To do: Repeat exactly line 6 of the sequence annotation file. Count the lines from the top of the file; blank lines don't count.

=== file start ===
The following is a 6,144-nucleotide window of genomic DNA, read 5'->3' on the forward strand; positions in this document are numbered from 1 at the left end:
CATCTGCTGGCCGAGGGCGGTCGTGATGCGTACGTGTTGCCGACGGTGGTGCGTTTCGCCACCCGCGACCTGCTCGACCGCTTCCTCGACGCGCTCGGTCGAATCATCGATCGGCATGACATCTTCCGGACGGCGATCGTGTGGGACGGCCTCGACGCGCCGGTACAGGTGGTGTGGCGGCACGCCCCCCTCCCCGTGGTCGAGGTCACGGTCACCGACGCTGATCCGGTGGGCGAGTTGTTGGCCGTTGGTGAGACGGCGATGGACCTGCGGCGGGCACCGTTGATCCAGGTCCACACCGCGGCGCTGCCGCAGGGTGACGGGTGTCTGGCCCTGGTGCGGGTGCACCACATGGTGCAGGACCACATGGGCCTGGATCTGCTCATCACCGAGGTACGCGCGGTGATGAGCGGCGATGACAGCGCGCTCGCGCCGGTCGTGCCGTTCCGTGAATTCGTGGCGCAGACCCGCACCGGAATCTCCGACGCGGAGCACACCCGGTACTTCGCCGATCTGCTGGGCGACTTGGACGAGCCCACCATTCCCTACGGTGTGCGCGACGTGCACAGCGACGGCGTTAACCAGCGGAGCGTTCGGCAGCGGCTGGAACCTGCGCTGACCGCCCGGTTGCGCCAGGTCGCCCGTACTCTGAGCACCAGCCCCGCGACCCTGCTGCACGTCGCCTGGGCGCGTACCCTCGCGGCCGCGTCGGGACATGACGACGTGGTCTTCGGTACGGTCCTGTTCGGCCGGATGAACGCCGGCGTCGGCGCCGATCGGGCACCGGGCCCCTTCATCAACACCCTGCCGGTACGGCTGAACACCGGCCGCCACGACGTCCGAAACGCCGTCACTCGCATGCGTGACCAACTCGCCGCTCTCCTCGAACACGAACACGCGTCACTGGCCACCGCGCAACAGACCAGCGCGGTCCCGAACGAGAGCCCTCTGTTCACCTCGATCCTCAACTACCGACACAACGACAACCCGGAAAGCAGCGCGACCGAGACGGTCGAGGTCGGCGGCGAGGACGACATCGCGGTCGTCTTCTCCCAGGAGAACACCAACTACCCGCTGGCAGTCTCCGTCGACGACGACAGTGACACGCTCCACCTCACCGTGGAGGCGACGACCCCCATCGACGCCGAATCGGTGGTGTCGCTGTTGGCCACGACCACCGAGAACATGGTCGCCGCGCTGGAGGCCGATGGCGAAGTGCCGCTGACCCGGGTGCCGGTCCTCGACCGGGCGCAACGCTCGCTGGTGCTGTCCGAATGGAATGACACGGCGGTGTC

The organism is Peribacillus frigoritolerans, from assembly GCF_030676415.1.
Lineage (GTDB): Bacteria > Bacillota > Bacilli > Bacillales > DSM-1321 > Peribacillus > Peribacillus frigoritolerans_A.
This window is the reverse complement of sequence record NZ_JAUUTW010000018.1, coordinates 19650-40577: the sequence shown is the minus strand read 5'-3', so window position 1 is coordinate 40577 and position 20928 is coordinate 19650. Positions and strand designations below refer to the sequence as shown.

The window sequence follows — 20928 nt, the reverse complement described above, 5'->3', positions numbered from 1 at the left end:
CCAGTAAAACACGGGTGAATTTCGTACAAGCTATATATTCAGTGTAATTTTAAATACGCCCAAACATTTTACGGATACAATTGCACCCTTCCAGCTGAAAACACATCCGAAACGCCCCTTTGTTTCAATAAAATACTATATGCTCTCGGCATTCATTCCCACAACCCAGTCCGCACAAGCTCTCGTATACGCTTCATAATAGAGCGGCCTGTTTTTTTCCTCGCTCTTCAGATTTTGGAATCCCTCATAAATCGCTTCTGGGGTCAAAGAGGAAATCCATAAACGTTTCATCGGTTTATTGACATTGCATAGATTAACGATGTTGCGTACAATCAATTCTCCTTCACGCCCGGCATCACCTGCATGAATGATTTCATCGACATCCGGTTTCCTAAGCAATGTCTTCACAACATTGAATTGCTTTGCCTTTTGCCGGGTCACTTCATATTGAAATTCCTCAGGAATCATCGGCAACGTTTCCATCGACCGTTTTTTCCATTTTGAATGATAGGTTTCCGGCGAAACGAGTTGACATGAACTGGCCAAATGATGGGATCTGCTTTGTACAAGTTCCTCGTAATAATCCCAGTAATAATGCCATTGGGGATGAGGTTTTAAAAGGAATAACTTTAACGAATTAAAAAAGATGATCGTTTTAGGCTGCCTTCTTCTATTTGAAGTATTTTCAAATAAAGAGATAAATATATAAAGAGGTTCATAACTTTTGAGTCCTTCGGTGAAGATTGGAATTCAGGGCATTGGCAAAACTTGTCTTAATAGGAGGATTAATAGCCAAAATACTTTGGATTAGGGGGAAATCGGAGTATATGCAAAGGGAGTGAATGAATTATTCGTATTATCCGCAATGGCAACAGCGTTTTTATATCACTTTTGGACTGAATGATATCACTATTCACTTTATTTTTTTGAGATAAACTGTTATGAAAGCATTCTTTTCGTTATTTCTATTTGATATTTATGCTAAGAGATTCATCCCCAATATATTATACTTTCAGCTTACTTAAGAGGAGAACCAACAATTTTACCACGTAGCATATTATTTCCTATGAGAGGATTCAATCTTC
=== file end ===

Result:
The window sequence follows — 20928 nt, the reverse complement described above, 5'->3', positions numbered from 1 at the left end: